Curriculum · Bachelor of Pedagogy

Description of academic subjects


Mastering the Material World

[MMW]   Hours: 300    ECTS: 11    Exams: MMW1 in 1st Yr & MMW2 in 3rd Yr 

Study modules in the 1st year (100 hours), 2nd year (100 hours) and 3rd year (100 hours).


Why this subject is included in the curriculum

Mastering the Material world is included in the curriculum because it substitutes confusion with order. Guesswork is substituted with facts. Conclusions based on beliefs are substituted with scientifically investigated knowledge.

Teachers in the modern world need to be adept at detecting false information, and need to have a critical mind which doesn’t succumb to traditional beliefs or popular hearsay. By knowing the basics of the material world and its systems, and by understanding how scientific knowledge is produced, you are in a better position to dismiss doubtful “facts” and hoaxes.

To be a teacher who influences and improves the conditions around you, you need to master the material world. This is both a practical and a theoretical capacity. Through practical action, you can get to know things and you can change things. With theoretical knowledge and understanding about how things work, you can find solutions, understand new concepts and get new ideas.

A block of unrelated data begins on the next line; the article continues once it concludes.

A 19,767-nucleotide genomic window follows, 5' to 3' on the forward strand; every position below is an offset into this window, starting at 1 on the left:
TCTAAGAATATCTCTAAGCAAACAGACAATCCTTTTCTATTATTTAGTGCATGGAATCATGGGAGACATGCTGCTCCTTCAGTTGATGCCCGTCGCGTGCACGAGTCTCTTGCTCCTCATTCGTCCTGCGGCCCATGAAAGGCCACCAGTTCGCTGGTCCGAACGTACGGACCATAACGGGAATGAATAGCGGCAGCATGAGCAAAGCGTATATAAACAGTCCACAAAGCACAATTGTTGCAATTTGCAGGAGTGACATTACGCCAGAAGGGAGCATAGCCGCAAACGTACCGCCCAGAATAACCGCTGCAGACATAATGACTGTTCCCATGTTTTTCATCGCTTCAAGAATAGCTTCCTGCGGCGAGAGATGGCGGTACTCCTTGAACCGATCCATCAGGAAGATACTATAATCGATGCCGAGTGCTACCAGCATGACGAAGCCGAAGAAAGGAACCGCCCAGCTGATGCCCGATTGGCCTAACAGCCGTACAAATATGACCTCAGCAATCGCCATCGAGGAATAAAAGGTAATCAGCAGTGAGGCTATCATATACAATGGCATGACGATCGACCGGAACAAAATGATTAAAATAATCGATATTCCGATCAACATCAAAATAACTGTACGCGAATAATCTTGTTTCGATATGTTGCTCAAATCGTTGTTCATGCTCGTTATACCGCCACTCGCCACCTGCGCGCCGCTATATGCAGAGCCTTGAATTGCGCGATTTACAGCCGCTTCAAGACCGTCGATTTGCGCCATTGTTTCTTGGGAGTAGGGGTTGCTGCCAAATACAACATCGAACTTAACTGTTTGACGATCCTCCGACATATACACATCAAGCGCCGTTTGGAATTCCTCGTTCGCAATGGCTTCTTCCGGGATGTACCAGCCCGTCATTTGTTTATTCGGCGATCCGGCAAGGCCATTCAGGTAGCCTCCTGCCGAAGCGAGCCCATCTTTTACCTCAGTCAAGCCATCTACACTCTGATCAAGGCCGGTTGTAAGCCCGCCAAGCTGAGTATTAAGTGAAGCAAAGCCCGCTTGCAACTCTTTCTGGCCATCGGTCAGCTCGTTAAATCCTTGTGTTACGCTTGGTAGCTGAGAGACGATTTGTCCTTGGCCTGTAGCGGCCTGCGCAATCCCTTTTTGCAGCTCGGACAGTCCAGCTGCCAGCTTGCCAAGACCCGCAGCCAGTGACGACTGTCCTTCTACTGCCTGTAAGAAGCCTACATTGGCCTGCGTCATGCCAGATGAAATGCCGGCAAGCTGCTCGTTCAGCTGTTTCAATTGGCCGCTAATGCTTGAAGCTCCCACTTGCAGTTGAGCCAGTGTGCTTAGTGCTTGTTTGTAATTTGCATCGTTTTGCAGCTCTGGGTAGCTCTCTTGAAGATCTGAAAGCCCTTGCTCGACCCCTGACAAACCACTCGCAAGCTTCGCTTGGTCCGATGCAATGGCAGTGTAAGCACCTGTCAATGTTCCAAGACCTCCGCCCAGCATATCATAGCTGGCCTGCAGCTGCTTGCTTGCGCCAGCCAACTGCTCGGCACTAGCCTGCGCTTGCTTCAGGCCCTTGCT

Besides, knowledge about the material world is foundational for your understanding of the economic, political, social and cultural conditions of society and for your whole outlook as a human being.


In the modules, students will:

  • observe, touch, smell, hear, test, and experiment with the physical world around them
  • get acquainted with may aspects of Natural Science:  natural cycles, plate tectonics, astronomy, eco-systems, climate science and much more
  • investigate many aspects of Applied Science:  How do things work, as well as learning mechanics by fixing buses when they break down somewhere in Africa

More about the subject


The material world consists of all the factual things and matter around you that you can touch or see or in other ways register as actually being there, materialised; in nature or man-made, close by, on the other side of the globe or millions of light years away.

We are talking about soil, water, weather, our sun and millions of other suns, yourself, your body and mind, animals, plants, crops, machines, cells and atoms, your immune system, rockets and weapons, food, houses, clothes, oil and minerals, mobile phones, electricity, Global Warming, oxygen, CO2 – we are talking about how it came to be, how it functions, what it means to us and to the future, and how we can utilise, protect and develop it all.